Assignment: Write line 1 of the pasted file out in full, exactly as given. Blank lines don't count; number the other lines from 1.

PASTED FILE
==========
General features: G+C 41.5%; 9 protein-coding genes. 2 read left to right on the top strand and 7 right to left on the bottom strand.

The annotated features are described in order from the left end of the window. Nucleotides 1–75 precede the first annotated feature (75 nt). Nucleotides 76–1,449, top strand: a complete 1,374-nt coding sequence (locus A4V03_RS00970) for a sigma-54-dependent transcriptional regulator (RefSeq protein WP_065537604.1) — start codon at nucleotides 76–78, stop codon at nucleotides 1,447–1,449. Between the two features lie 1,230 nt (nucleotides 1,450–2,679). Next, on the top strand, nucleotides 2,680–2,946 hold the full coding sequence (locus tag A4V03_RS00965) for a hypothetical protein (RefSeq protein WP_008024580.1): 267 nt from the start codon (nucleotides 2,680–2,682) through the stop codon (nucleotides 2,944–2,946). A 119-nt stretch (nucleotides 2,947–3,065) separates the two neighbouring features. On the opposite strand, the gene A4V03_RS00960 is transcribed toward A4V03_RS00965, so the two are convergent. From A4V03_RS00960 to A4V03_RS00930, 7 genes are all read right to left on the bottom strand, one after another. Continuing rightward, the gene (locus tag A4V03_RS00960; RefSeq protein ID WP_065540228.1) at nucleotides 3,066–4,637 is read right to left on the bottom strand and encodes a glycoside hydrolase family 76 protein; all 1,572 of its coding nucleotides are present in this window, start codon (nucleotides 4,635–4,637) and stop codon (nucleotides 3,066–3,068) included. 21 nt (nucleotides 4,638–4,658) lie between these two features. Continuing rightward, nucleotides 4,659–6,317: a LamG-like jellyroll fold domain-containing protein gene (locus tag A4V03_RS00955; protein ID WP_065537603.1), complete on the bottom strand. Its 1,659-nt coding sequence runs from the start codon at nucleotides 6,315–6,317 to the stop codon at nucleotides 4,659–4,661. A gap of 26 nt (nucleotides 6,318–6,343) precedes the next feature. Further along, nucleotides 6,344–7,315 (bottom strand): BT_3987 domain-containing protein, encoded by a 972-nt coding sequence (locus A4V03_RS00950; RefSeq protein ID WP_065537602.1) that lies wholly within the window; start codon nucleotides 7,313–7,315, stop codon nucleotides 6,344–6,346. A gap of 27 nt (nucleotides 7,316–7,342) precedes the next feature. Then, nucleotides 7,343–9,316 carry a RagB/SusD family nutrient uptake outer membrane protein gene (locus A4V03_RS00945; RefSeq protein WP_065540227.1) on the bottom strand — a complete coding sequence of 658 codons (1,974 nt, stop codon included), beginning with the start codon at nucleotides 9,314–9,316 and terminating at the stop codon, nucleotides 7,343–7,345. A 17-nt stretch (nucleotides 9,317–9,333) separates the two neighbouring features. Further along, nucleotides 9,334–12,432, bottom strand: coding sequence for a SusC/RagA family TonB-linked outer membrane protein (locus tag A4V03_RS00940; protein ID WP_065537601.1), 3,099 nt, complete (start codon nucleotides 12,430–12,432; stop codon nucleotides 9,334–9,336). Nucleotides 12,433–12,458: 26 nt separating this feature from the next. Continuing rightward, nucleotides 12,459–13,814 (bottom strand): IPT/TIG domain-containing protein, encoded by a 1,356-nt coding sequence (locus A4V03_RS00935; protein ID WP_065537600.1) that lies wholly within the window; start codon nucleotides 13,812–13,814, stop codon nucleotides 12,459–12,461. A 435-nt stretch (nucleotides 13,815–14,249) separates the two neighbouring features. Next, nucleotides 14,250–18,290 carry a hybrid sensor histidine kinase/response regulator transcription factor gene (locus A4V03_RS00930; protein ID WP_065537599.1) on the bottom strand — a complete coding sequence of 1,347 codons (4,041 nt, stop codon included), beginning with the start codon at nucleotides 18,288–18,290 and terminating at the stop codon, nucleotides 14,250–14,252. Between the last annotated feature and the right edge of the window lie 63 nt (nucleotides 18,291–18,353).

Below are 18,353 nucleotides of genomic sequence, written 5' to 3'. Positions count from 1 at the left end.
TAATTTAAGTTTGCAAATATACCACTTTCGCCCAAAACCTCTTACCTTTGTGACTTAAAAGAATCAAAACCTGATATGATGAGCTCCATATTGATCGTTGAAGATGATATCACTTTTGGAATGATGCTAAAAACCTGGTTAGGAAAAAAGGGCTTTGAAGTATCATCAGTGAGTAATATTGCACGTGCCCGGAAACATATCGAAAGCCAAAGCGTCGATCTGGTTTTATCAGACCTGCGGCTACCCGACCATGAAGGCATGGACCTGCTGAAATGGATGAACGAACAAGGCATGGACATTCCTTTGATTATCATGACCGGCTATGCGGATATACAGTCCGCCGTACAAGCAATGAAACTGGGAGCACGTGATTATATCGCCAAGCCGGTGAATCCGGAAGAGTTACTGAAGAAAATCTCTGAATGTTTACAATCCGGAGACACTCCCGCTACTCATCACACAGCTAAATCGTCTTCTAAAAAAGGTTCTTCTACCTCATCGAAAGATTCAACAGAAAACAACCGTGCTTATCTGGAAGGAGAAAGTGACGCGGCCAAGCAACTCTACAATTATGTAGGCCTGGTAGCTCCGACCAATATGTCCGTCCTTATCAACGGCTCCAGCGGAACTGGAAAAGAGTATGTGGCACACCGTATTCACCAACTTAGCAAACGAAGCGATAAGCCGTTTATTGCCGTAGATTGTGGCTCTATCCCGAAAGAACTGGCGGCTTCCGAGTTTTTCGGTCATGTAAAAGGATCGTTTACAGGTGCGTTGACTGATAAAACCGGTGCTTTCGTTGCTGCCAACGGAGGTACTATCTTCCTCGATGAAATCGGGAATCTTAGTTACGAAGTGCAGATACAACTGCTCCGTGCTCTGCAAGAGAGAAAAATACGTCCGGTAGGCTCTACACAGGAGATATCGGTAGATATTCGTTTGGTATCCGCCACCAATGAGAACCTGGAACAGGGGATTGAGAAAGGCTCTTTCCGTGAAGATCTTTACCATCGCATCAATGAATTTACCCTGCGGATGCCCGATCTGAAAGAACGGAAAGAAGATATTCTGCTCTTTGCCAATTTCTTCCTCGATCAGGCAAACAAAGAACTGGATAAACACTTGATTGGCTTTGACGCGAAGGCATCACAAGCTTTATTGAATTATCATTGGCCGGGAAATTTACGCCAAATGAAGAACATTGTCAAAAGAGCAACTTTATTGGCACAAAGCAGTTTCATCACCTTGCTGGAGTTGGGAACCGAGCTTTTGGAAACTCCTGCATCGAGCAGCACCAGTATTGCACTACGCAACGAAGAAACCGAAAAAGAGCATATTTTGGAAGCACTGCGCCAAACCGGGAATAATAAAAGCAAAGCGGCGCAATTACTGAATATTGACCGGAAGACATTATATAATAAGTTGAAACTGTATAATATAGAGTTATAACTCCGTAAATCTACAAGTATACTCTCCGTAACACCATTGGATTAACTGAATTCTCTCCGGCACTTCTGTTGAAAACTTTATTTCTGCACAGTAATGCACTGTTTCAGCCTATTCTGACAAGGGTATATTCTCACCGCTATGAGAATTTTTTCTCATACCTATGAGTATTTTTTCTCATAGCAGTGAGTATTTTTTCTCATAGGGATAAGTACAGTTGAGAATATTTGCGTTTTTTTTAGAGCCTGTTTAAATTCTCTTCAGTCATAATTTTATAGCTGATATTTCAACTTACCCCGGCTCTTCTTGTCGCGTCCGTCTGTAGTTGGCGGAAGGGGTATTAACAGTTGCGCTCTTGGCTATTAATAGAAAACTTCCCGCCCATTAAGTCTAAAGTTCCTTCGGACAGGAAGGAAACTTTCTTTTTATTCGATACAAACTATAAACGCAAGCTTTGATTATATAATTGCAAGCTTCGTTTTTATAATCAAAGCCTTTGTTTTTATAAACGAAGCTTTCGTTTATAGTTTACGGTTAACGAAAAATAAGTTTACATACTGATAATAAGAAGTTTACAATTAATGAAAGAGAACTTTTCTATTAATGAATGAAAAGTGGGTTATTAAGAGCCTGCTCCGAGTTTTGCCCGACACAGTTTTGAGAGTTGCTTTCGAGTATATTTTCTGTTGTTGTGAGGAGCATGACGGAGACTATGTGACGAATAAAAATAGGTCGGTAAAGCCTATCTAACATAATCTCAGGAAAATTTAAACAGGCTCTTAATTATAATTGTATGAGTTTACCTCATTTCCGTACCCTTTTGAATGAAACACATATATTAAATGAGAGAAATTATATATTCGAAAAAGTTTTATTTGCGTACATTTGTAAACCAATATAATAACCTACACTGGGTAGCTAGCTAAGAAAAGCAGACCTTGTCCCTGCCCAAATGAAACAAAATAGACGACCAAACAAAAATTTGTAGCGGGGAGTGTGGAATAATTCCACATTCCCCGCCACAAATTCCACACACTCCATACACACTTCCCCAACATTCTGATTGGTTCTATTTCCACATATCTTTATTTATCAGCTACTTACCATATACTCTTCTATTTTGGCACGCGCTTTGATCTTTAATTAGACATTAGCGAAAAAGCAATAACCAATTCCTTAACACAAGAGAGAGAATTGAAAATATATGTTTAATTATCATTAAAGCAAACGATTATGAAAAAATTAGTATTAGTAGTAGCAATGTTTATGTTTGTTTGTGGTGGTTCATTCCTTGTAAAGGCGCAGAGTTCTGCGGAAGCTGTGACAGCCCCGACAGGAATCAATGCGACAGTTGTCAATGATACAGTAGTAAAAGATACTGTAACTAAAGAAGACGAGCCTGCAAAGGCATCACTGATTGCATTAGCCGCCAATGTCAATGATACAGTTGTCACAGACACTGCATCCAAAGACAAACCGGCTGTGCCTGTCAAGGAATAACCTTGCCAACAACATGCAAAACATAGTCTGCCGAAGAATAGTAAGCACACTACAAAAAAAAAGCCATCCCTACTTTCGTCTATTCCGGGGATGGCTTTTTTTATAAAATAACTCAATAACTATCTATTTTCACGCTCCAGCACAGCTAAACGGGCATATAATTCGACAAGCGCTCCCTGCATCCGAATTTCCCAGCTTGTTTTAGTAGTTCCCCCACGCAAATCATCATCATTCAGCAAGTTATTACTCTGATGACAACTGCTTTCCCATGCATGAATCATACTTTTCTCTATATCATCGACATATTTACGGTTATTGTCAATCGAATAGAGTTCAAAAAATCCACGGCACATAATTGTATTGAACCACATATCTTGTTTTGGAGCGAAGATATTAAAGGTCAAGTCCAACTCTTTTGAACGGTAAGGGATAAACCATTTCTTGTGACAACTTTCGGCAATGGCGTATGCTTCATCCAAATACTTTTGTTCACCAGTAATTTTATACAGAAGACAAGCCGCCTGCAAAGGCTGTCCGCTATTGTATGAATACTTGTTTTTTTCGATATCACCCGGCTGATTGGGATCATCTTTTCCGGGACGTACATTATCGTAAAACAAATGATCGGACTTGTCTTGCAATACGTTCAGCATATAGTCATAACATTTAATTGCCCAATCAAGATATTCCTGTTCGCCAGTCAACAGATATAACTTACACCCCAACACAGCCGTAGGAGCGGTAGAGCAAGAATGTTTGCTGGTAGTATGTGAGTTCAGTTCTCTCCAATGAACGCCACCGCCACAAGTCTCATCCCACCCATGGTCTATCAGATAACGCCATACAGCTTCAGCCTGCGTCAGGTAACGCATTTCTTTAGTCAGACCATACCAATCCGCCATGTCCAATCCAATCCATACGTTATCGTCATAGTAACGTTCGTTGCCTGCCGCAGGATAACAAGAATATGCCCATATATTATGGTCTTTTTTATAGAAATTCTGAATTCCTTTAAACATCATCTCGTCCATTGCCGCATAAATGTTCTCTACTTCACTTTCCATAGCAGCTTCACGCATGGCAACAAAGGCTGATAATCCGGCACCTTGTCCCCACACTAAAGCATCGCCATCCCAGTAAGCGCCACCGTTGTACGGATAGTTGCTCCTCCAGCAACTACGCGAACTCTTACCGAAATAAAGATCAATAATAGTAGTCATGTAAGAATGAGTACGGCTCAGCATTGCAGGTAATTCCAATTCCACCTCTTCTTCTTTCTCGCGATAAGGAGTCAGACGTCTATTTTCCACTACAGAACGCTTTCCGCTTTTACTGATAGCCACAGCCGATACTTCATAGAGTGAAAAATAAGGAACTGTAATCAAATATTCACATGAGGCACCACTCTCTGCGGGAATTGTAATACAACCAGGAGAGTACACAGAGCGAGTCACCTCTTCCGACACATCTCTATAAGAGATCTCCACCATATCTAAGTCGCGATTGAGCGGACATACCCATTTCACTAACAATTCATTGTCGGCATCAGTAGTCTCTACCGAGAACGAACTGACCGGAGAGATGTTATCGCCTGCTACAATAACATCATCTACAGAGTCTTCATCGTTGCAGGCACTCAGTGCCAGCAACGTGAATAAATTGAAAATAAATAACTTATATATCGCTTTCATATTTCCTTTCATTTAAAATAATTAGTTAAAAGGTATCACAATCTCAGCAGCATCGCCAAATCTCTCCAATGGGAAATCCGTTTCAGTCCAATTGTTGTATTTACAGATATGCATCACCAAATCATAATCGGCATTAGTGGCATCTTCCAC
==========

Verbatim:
General features: G+C 41.5%; 9 protein-coding genes. 2 read left to right on the top strand and 7 right to left on the bottom strand.